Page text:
Here at Maker Ed we’ve been excitedly preparing for World Maker Faire, which takes place on Oct. 1-2 at the New York Hall of Science. We’re organizing some amazing presentations and hope to see many of you there. Marcos Navas will be participating in Maker Ed’s “Meet the Maker Educators: Inspirational Stories from the Cutting Edge” talk on Sunday. If you’ll be at the Maker Faire, stop by the Education Stage to say hello, and whether you can make it or not, follow us on Twitter for live updates during the Education Forum and Education Stage talks.
By: Marcos Navas
I cannot help but feel a special excitment around Maker Faire. How could I not? It was at the Maker Faire three years ago that my professional career changed forever.
Shortly before that Maker Faire, I spoke with my neighbor, a 3D printing guru, and learned about the 3D printing process, and all it can possibly do for society. I was intrigued and, being an educator, immediately started brainstorming ways in which I could bring this technology to schools. Nothing was coming to me though. I just couldn’t see the ways that this exciting technology would fit within the world of schools.
As I walked through the Faire grounds later that year, it all became clear to me. My mind was twisting and turning, full of ideas and inspirations. At the Maker Faire, I instantly felt connected to the maker movement, and it was in this movement that I began to see the potential links between exciting technology like 3D printing, the DIY ethos, and student learning and growth. These initial moments of inspiration would, with a bit more development, ultimately be the basis for the Union City Summer STEM Camps program.
Union City, New Jersey, is an urban school district with most of its students coming from low socio-economic backgrounds. Our students, because of limited funds, are often natural tinkerers and makers. When money is an issue, you turn to doing things yourself. Whether it’s making a basketball hoop out of a milk crate, or wiring up your own scooter to make transportation less physically stressful, our students are naturals when it comes to making and tinkering! With the Union City STEM Summer Camps, we channeled their natural tinkering abilities into an exciting STEM learning program.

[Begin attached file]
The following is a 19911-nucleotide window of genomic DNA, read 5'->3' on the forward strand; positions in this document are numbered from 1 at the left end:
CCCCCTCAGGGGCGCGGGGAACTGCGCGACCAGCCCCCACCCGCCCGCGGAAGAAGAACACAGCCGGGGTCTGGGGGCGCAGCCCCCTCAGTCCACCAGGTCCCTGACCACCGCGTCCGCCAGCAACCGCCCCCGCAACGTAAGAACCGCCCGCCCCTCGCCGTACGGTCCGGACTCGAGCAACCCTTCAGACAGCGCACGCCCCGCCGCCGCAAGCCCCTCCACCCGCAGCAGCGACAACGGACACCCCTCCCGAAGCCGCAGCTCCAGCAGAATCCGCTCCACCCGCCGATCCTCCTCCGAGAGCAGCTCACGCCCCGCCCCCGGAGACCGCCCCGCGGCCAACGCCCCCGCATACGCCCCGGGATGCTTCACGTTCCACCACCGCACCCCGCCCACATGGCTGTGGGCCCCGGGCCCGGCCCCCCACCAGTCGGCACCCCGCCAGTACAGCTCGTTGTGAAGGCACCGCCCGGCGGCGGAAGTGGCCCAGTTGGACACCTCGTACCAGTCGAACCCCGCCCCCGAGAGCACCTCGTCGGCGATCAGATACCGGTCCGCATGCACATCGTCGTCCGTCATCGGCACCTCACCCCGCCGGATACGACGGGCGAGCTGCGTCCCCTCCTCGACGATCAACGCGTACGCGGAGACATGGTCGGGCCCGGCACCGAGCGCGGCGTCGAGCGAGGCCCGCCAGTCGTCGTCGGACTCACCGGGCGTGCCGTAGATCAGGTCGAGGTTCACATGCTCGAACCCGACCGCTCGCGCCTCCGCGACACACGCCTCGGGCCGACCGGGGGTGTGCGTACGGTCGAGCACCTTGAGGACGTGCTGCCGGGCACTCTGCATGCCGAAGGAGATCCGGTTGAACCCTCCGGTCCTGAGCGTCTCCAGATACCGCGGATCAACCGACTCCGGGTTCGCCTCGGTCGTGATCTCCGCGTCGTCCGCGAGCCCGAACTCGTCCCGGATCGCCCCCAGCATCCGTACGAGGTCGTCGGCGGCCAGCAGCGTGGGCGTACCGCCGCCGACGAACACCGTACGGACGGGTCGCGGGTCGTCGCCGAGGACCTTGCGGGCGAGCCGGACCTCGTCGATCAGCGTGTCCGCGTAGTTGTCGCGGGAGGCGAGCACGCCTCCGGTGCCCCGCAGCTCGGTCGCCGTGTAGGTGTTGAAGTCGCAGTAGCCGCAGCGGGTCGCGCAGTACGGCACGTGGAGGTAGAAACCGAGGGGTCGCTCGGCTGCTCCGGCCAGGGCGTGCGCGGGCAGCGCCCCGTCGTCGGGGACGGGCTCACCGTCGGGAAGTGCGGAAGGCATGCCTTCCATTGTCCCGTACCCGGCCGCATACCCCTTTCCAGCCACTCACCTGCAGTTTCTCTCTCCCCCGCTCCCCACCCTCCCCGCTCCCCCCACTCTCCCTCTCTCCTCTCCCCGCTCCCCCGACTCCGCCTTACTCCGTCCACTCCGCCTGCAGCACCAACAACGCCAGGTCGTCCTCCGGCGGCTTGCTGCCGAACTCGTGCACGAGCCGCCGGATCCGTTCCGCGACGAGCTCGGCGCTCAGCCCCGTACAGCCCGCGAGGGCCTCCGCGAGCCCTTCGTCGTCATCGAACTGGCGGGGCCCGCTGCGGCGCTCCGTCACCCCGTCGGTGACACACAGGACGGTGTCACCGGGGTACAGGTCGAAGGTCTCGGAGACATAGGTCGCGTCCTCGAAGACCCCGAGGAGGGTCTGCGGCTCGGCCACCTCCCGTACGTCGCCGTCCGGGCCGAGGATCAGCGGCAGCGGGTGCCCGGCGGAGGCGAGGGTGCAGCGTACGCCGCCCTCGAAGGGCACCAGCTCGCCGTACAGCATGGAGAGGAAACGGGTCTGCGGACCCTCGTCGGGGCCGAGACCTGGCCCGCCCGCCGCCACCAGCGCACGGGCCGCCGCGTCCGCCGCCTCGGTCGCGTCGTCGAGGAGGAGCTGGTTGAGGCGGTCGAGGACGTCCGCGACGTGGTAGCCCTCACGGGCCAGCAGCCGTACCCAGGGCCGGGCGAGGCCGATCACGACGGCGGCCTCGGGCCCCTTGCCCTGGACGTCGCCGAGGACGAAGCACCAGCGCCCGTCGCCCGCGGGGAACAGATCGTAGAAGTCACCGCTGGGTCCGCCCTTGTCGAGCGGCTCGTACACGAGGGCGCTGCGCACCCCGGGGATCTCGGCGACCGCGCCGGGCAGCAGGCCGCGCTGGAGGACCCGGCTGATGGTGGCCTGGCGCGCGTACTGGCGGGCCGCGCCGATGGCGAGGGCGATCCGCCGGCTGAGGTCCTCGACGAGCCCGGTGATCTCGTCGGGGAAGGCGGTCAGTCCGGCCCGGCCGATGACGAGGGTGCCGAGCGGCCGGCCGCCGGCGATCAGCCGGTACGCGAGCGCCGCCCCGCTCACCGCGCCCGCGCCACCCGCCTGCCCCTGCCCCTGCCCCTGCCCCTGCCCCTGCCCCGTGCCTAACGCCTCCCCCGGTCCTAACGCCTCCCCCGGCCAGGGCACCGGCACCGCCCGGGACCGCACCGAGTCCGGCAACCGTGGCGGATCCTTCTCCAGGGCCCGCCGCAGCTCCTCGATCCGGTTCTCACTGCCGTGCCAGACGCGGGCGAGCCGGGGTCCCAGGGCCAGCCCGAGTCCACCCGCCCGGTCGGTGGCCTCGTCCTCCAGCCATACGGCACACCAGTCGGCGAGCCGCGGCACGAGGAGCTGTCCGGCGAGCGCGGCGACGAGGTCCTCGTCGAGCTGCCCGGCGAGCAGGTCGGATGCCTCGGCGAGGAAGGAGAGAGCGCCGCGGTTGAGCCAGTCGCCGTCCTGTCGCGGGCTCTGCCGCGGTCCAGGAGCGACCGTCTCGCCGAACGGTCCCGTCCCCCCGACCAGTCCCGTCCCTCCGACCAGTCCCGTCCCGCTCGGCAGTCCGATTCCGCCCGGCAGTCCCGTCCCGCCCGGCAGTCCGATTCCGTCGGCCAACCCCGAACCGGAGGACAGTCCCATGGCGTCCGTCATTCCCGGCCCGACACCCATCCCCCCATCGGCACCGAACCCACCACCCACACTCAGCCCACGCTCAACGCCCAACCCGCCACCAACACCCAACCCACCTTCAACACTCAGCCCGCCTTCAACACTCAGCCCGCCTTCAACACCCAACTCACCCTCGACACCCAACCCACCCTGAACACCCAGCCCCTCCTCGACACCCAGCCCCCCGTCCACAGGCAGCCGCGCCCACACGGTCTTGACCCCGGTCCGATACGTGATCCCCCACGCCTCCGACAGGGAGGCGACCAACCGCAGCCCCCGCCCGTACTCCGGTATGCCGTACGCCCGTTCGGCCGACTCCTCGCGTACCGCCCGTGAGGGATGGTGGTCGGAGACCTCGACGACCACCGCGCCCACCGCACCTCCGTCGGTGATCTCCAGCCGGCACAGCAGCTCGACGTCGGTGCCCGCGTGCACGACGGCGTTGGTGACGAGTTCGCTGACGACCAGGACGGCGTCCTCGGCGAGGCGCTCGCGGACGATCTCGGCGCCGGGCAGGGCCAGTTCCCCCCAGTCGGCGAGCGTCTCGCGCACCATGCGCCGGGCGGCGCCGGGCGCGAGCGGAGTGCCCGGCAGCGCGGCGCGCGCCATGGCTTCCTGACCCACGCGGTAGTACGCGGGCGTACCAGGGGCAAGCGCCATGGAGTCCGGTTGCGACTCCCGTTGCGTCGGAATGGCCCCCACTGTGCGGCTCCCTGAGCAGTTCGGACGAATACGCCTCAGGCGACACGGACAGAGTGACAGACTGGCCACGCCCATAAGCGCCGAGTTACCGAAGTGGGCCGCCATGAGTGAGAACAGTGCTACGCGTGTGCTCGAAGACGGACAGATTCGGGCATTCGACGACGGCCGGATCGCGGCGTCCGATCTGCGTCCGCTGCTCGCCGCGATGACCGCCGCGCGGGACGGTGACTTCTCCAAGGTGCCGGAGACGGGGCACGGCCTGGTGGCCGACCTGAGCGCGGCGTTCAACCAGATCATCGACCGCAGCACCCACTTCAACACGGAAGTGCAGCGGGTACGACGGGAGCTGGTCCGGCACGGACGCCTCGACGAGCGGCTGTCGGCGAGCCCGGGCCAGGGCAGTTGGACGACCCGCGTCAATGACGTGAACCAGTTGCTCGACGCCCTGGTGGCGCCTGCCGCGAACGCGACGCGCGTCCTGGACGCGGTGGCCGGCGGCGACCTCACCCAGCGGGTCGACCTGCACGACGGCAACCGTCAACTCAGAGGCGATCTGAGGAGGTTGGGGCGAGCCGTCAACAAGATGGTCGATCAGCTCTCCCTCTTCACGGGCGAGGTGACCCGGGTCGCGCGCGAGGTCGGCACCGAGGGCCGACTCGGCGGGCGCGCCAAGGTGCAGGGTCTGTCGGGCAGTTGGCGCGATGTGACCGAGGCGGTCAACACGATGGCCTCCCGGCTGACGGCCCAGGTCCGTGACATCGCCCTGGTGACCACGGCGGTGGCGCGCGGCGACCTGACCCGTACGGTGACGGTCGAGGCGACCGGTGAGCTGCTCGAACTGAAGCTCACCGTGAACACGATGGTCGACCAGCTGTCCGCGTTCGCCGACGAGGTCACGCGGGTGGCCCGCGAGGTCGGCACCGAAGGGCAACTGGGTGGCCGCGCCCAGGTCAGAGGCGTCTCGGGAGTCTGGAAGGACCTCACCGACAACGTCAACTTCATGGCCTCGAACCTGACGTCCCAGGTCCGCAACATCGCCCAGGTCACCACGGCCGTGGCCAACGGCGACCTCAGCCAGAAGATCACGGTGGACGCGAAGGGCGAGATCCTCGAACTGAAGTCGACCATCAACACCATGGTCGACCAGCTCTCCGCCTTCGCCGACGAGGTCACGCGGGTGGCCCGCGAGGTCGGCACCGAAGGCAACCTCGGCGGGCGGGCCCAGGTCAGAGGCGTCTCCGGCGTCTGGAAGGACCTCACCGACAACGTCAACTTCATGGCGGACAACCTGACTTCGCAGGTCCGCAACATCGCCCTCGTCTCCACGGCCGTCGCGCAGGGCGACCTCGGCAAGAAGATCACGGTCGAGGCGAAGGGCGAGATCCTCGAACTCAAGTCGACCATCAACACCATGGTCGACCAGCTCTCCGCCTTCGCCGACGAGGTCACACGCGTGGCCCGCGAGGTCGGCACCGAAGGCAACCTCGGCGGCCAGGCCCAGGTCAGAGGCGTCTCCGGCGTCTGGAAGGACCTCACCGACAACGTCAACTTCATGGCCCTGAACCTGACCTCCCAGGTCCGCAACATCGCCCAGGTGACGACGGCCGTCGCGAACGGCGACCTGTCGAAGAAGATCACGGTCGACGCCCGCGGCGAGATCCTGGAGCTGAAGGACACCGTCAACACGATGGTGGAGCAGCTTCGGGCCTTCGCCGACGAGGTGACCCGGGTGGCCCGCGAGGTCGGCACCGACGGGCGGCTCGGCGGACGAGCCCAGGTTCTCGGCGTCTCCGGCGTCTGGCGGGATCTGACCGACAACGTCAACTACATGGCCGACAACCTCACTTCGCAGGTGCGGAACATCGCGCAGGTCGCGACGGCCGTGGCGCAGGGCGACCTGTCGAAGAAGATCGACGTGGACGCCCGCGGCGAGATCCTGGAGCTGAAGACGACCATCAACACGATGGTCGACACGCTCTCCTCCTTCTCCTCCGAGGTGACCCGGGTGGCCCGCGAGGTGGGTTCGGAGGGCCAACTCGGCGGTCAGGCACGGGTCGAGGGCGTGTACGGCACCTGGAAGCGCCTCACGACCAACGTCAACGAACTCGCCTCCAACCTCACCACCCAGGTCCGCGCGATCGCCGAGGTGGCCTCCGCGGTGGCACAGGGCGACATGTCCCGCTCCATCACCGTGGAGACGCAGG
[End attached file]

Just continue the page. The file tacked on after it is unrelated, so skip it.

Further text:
The Union City Summer STEM camps are broken into 3 parts: Making/Coding, Sharing and Documenting Learning, and Sustainability and Energy. Each one of these strands comes with an iBook full of videos, lesson plans, resources, and links. Students also receive a digital workbook kept on the iPads throughout their camp experience. In developing this program, I was able to bring the ideas of the maker movement that inspired me at Maker Faire into the classroom. Using a design thinking philosophy, students are free to explore, tinker and create. The STEM camps include 3D printing, CAD, coding, app making, energy experiments, robotics, urban farming, movie making, LittleBits making, toy re-making, and much more!
In running these STEM camps, I was able to see amazing growth in both students and teachers. Learners were able to explore and experiment with many ideas and topics that deal with real- world issues. At the same time, educators learned to step back, take on the role of facilitator, and give students opportunities to become the teachers. It was a truly amazing transformation to watch.
So, with that in mind, I encourage all educators not to miss out of the opportunity to attend a Maker Faire. Whether it’s the World Maker Faire in New York, or a local Mini Maker Faire, these events offer a ton of amazing opportunities to connect with other maker educators and learn about the amazing ways that making can positively impact your learning environment.
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